In France, Caritas helps asylum seekers sleeping in Calais woods

A man installs a tent in an electrical power tower near the former "Jungle" and food distribution center for migrants Feb. 2 in Calais, France. When the night falls, about 500 people sleep in the woods without tents or blankets in temperatures that go below 23°F. (CNS photo/Pascal Rossignol, Reuters) 

CALAIS, France (CNS) -- In the frosty winter of Calais, migrants and asylum seekers warm their hands at a campfire near the town's main roads. Others roam the sidewalks, hoping to hop on the back of a truck to reach their last stop: the United Kingdom. But when the night falls, about 500 people sleep in the woods without tents or blankets in temperatures that go below 23°F. This is the last leg of a journey that started in Eritrea, Afghanistan or Iraq.

Migration is not a new phenomenon in Calais. Yet the sleepy French harbor has witnessed many changes in the past two years. Sixteen feet-high razor-wire fences circle its ferry port; riot-trained police dot its crossroads; and its infamous "Jungle" -- a makeshift camp that held more than 10,000 asylum seekers -- was dismantled in 2016. The Jungle's inhabitants were placed in facilities throughout the country. 


Today, migrants arrive at Calais' "new jungle": the forest. 

"We have been sleeping and hiding in the woods," David, a Jewish Afghan refugee, told Catholic News Service while sipping on tea at a day center run by Caritas, the church's charitable aid agency. He, like other migrants, avoids sharing his last name for fear of reprisals. David and his younger brother, Jacob, go to the center every day to get some respite from the cold and charge their phones. 

When the night falls, about 500 people sleep in the woods without tents or blankets in temperatures that go below 23°F.

"The police take away our sleeping bags every two days and arrest us, so we have to constantly be moving," David said. Any settlements are broken up by a riot-trained French police body.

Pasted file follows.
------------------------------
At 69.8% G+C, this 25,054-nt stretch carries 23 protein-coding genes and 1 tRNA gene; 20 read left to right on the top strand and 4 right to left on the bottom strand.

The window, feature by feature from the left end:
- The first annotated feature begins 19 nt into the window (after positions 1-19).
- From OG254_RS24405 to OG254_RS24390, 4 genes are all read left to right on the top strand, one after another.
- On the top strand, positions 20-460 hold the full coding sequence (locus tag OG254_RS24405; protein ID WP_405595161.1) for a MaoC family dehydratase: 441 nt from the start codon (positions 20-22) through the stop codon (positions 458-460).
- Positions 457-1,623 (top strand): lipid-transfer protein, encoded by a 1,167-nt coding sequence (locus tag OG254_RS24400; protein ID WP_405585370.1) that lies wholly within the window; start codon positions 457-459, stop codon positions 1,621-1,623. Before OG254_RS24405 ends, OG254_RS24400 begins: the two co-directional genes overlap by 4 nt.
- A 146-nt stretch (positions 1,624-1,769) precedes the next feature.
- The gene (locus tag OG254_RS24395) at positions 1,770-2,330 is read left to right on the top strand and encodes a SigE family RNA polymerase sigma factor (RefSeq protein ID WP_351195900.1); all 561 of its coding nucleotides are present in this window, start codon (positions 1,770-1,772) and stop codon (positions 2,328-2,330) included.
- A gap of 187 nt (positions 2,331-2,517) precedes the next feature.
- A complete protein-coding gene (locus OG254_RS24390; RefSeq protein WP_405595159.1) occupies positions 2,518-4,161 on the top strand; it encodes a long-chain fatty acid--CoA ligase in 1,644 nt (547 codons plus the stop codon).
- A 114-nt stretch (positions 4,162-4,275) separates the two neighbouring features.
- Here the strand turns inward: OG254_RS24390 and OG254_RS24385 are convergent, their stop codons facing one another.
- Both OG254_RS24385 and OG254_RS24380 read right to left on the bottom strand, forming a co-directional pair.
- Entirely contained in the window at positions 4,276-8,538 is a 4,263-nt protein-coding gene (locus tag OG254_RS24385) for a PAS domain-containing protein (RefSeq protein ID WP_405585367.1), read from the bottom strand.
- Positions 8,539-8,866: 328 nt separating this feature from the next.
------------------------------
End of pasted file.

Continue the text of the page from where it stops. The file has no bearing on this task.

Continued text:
David and Jacob's family fled Afghanistan during the 1979 Soviet invasion. Although they were born and raised in Iran, they could never receive Iranian nationality, so they had fewer rights than their classmates. 

"There is a lot of discrimination toward us as refugees, like restricting our freedom to move in the country or choosing a job we like," Jacob said. "In Iran, we also had to hide our religion and only practice it in our basement." 

Their dream is to fulfill their grandfather's wish and study in the UK. 

"We want to become professors and translators," Jacob said with a grin. They both speak fluent English, French, Arab and Persian. "But for now, we escape the police, who detain us for weeks." 

Police and customs officials often intercept migrants in UK-bound trucks. 

Accounts of police abuse abound in Calais and were picked up by Human Rights Watch. A migrant who wished to remain anonymous told CNS that police hit them "with metal rods in the joints and pepper spray them until they cry."

"We want to become professors and translators," Jacob said with a grin. They both speak fluent English, French, Arab and Persian. 

"Things have changed in Calais," said Dejen Haile Michael, an Eritrean refugee now working for Caritas. "People have become angrier; I've heard how some residents deliberately try to run over migrants or splash them with cold water when they drive." 

He said he believes politicians have helped instill fear in their constituents. 

Michael fled a forced and lifelong military enrollment in Eritrea. He, too, hoped to reach the UK and had spent months at Calais' old Jungle before applying for and receiving asylum in France. Many of his fellow Eritreans have had asylum refused throughout Europe and see the UK as their only chance for a new life. 

"All I want is salaam (peace)," Yusuf, an Eritrean truck driver, told CNS around a small campfire. Yusuf delivered goods throughout East Africa until violence in the region barred him from working. He crossed Libya, the Mediterranean Sea, Italy and France and is now 25 miles away from his goal. 

"I haven't seen my wife and children in five years, but I try to speak to her every week," he said, taking out his phone, which displayed a photo of his wife on the background. 

As he spoke, one of his friends who had not slept in five days had an asthma attack, made worse by freezing temperatures. Members of the French branch of Caritas took him to a volunteer's home to rest. 

Humanitarian associations and their volunteers have been a lifeline to Calais' migrants for more than two decades. Employees and volunteers work daily to feed, clothe and offer a few hours of rest. 

"No one leaves their home and take so many risks for no reason," said Michael, the Caritas employee. 

"I never thought that I would one day leave my country," he said. "We are looking for better lives, and I ask myself, what does the world have in store for us?"

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